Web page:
JUST BENEATH the 1880s-era gothic granite towers and steel cables of the Brooklyn Bridge there is a series of benches perfect for idling. It was here, during my four-year stint in New York City, that I would sit and stare west toward the Manhattan skyline, mesmerized by the Empire State Building, the shiny chrome of the Chrysler Building and the angular mass of skyscrapers that comprise the Financial District at the southern tip of the island. So iconic is this particular view of the city that even those who have never been to New York imbue it with a certain romance; from a distance, it shimmers with the promise of fill-in-the-blank (love, money, sex, success). Manhattan, for most people, is New York.

And yet, for many New Yorkers, Manhattan has lost its edge, or more precisely, its authenticity and grit. Once alive with chaotic energy, and defined by neighborhoods such as the East Village, Hell’s Kitchen and Harlem, the city’s most famous borough has been co-opted by chain stores in the past dozen years and scrubbed just a little too clean. Sure, Manhattan will always have Times Square, the biggest museums and ferry service to the Statue of Liberty, but the Big Apple’s increasingly megamall feel inspired the city’s weekly magazine, Time Out New York, to ask on its September 20 cover, “Has Manhattan Lost Its Soul?”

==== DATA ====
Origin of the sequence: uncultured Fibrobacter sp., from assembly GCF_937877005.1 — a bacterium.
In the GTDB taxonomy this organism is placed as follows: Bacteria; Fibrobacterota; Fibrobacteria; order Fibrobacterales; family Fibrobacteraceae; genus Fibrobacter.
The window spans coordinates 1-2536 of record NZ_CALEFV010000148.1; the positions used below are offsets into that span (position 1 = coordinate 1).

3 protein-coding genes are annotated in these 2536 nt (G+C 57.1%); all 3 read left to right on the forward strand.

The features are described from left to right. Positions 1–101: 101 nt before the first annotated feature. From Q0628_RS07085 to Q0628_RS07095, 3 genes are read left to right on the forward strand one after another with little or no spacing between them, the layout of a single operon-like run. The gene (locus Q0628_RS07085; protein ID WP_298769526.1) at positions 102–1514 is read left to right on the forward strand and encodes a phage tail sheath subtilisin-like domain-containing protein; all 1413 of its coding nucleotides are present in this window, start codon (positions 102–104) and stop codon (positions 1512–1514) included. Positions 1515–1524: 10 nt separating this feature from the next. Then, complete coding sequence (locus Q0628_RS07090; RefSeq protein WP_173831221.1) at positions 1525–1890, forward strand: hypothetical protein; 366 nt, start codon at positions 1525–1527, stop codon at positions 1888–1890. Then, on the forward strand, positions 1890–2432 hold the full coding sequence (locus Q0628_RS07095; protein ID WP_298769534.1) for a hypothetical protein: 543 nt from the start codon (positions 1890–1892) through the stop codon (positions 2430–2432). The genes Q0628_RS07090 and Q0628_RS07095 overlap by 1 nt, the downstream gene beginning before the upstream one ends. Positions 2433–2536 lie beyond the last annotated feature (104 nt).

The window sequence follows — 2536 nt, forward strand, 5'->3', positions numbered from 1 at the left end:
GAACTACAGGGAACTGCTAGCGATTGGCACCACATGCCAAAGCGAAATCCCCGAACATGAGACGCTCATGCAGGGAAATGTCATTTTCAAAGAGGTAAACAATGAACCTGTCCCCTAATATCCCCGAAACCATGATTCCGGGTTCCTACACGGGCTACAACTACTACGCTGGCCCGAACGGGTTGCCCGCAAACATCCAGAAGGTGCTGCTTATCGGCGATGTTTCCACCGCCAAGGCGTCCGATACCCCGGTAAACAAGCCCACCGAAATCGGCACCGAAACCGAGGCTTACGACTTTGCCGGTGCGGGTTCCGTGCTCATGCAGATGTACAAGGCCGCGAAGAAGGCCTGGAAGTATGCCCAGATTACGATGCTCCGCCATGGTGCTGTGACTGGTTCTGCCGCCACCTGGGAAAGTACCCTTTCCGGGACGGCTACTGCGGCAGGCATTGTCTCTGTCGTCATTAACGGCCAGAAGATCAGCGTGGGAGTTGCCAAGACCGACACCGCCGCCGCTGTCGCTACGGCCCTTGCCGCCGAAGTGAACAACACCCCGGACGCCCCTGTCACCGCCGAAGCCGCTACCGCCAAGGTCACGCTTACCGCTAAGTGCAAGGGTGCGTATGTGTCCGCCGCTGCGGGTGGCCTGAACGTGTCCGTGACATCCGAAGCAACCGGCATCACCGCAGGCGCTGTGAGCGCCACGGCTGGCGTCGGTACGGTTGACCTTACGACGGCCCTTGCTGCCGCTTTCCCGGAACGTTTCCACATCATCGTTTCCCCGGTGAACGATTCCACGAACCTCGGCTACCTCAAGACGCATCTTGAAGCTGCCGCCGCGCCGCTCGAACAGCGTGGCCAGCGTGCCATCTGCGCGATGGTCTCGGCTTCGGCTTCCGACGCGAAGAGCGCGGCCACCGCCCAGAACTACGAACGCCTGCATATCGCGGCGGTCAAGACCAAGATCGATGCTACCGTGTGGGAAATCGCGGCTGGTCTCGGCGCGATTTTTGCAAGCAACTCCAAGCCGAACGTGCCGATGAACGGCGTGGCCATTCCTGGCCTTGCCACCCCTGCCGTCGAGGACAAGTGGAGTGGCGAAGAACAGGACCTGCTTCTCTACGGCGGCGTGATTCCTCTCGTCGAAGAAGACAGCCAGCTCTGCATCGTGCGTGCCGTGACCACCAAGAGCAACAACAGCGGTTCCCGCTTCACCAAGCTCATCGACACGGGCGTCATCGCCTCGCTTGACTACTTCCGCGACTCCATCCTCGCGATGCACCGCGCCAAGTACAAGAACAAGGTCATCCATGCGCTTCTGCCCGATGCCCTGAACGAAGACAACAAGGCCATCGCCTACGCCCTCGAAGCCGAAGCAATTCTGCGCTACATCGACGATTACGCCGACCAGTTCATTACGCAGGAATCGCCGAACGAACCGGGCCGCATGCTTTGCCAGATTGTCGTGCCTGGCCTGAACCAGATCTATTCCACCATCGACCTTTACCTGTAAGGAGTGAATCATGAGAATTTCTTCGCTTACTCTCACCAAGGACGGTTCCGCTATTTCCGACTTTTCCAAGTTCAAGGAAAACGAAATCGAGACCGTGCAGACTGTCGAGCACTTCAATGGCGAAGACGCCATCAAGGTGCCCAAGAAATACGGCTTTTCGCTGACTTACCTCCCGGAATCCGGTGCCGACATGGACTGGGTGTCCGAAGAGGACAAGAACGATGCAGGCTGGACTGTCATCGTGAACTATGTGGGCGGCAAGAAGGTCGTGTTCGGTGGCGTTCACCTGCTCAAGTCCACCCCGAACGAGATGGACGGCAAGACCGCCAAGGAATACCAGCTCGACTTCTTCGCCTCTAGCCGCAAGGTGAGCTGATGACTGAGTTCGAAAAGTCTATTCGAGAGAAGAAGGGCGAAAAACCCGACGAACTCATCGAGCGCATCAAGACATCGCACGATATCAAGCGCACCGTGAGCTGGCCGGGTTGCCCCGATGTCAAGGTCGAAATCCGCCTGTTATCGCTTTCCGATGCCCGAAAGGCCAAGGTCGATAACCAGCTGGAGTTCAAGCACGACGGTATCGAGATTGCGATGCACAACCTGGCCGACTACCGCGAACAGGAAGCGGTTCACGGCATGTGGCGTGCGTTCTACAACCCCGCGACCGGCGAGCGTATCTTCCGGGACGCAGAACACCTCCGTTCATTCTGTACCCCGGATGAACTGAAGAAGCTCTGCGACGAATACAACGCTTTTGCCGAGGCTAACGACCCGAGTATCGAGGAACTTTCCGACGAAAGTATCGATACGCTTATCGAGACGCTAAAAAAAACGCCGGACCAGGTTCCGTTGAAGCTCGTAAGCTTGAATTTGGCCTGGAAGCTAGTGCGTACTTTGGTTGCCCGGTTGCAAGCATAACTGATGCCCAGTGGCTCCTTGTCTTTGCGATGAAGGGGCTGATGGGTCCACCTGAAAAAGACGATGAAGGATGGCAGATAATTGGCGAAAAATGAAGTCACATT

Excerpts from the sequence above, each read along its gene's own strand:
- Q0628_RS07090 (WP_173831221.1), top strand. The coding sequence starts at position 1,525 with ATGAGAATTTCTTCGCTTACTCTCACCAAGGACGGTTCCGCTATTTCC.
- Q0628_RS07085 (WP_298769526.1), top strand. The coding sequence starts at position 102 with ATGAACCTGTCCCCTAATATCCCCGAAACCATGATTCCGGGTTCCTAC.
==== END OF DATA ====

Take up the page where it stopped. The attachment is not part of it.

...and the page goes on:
That’s a question that countless restaurateurs, musicians, boutique owners and young professionals already know the answer to, because, well, they live in Brooklyn. New York’s most populous borough, on the other side of the East River, has become a tourist destination in its own right. Brooklyn is the New York that remains home to 93 ethnicities, 150 nationalities, and, most important, dozens of neighborhoods where working-class people, artists and new immigrants can still afford to live. Here you’ll find tree-and-brownstone-lined streets, waterfront industrial zones and enclaves of new arrivals—places where an old-world cosmopolitanism and a modern frenetic buzz converge. It’s the same kind of atmospheric mix that once gave Manhattan its heady allure.

The next time you book a flight to New York in search of a big-city fix, buy an unlimited Metrocard and spend a leisurely day strolling the streets of one of these Brooklyn neighborhoods—a vibrant part of the city that few visitors bother to see.